Atmospheric CO2 hits 23-million-year peak, plant fossils reveal

Atmospheric CO2 hits 23-million-year peak, plant fossils reveal
Plant fossils can reveal the levels of carbon dioxide in the atmosphere at the time they lived
Plant fossils can reveal the levels of carbon dioxide in the atmosphere at the time they lived
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Plant fossils can reveal the levels of carbon dioxide in the atmosphere at the time they lived
Plant fossils can reveal the levels of carbon dioxide in the atmosphere at the time they lived

It’s well known that the current levels of carbon dioxide in the atmosphere are the highest they’ve been in a long time – but is that a few hundred years? Thousands? Millions? According to a new study of fossil plant matter, CO2 concentrations haven’t been this high in at least 23 million years, and have never shot up this fast.

Lately we’ve been breaking a lot of records in terms of atmospheric carbon dioxide levels. In 2016 the South Pole became the last region on Earth to exceed a concentration of 400 parts per million (ppm). In May 2019, the Mauna Loa Observatory in Hawaii picked up a record new high of 415.26 ppm. Currently, levels are the highest they've been in all of human history.

And these are records we really don’t want to be breaking. Higher carbon dioxide levels are linked to climate change, and all the devastation that can bring. Long-term studies have shown a sharp spike from the early 19th century onwards – “coincidentally” right around the time of the Industrial Revolution.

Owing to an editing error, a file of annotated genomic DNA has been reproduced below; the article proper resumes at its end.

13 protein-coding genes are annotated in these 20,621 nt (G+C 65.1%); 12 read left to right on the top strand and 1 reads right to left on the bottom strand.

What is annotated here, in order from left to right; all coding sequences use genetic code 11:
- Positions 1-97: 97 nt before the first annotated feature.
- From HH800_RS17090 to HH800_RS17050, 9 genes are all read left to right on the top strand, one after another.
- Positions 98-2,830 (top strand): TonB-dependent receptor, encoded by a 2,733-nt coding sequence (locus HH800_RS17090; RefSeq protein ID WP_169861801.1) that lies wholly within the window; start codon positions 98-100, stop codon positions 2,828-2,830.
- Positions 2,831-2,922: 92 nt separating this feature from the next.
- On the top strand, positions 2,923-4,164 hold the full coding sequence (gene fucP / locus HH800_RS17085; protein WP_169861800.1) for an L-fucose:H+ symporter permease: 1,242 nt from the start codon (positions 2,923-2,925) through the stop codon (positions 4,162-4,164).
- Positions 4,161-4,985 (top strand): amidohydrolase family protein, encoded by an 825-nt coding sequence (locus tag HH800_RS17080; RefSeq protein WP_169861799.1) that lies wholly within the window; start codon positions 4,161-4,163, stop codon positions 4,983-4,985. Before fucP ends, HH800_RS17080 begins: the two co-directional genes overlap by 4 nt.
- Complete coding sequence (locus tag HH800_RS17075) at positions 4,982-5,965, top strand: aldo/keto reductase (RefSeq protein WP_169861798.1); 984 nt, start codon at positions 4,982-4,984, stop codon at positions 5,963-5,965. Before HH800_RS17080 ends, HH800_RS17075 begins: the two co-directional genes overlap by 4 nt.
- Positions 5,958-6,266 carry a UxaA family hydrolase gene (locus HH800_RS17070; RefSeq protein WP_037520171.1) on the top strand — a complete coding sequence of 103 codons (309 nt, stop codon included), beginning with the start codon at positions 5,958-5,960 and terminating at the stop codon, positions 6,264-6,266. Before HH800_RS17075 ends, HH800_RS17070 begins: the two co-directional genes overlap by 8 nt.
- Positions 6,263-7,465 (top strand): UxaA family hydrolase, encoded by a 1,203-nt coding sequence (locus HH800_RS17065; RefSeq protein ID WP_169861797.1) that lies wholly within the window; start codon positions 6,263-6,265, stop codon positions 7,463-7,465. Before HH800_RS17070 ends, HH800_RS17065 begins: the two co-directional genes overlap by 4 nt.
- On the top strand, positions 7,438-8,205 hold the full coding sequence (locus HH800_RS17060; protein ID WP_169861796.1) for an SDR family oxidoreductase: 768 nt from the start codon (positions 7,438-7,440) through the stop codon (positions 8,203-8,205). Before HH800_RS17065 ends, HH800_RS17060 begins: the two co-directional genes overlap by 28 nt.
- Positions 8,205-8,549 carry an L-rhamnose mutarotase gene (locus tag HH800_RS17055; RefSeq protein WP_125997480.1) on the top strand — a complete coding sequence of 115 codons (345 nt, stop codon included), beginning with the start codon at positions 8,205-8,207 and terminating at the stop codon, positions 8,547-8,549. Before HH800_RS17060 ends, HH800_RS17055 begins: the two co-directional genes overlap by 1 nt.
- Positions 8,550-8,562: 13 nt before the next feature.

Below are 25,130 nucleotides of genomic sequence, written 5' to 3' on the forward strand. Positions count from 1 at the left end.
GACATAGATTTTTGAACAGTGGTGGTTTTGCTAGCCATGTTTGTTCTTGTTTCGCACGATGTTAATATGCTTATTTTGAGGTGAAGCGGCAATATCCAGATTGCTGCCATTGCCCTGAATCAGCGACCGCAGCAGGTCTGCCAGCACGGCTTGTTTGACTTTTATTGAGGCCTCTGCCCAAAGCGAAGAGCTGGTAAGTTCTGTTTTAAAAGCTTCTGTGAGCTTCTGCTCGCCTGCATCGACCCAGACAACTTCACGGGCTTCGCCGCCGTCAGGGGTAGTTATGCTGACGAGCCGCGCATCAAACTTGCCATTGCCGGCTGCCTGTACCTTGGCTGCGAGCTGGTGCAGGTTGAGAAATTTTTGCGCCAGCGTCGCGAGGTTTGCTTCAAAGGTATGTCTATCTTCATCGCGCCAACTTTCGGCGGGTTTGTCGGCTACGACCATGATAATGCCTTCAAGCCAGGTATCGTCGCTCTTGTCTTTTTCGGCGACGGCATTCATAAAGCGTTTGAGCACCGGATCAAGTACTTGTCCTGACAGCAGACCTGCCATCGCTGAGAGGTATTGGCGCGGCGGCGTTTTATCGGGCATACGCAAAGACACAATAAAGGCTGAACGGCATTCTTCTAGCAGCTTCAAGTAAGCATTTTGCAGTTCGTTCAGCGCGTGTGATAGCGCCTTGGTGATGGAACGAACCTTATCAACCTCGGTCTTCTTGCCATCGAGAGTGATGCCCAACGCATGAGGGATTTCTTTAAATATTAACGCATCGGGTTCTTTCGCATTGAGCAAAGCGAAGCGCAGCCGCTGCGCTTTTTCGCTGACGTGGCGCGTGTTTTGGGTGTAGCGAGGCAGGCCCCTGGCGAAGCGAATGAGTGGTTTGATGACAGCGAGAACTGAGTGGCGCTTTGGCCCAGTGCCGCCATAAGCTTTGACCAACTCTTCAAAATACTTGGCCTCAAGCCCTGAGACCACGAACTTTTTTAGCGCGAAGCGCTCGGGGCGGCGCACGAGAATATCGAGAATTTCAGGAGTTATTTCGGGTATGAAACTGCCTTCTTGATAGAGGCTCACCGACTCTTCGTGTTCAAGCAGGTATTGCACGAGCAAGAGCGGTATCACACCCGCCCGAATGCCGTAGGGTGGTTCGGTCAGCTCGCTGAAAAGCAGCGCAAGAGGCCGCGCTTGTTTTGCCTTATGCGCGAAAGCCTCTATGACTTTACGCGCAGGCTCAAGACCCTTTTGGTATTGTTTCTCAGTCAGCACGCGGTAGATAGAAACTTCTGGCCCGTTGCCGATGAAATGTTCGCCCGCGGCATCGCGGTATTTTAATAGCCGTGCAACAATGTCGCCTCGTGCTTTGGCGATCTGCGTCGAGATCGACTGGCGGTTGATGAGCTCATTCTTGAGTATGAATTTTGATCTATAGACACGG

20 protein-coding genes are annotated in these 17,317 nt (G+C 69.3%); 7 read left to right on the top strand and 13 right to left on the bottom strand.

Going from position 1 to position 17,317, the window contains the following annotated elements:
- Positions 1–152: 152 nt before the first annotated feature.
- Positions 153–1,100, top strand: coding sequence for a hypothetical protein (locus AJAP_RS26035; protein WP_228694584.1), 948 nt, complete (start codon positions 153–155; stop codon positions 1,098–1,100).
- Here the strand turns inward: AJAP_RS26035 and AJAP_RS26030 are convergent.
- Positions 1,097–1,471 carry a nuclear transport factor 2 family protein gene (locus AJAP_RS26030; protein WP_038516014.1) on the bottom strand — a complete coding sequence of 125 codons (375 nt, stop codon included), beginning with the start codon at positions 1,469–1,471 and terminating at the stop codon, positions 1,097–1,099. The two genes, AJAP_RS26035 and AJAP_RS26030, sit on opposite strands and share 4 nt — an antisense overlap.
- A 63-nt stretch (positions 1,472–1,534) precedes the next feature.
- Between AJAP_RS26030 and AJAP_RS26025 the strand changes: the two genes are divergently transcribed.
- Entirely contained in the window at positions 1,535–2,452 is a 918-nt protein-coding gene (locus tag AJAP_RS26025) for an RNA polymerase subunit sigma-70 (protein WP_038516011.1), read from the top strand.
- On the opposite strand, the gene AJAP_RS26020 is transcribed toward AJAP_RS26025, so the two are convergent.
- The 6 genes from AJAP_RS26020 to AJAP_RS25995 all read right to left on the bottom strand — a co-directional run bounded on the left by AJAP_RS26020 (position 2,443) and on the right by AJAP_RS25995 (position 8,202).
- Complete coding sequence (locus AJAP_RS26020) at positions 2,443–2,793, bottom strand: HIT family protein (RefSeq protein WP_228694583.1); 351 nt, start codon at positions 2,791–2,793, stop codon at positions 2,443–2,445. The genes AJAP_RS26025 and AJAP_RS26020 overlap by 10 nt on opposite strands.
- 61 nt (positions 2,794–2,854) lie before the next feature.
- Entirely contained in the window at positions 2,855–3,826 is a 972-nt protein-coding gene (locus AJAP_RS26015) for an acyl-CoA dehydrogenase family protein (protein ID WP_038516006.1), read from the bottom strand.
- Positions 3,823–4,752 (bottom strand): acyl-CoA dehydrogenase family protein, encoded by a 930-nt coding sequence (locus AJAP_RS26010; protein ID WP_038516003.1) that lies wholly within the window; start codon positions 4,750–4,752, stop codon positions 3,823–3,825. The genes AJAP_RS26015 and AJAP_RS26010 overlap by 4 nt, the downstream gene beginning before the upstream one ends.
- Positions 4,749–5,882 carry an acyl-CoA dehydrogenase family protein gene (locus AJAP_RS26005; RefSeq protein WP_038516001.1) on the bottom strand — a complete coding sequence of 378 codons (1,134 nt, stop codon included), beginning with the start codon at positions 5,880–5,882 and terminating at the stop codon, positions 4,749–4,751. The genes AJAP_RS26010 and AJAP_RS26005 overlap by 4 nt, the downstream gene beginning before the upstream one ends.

To see just how bad things may be, we need to look to the past. Our direct records go back a few hundred years, but it gets murky before that. Drilled ice cores give us a glimpse as far back as 2.7 million years – and unfortunately, revealed that levels were less than 300 ppm back then.

For the new study, researchers at the University of Louisiana set out to look even further back in time, stretching 23 million years back. The team managed this by examining fossil remains of ancient plants.

When plants grow, they take in carbon dioxide from the atmosphere, and their tissues retain certain stable isotopes of carbon – specifically, carbon-12 and carbon-13. When these plants fossilize, scientists can study the amounts of these isotopes and determine the concentration of CO2 that the plants grew in.

Using this method, the researchers found that throughout this 23-million-year period CO2 levels mostly fluctuated between around 230 ppm and 350 ppm. That’s far less than modern levels. The team also found no increase in that time as sharp as the climb we’re currently experiencing.

Worse still, the most dramatic warming episodes in the last 23 million years were associated with fairly small increases in CO2. That includes the middle Miocene, which occurred between 15 and 17 million years ago, and the middle Pliocene of three to five million years ago.

The new study gives us further evidence of the severity of the challenge we’re now facing (on top of all the other ones, of course).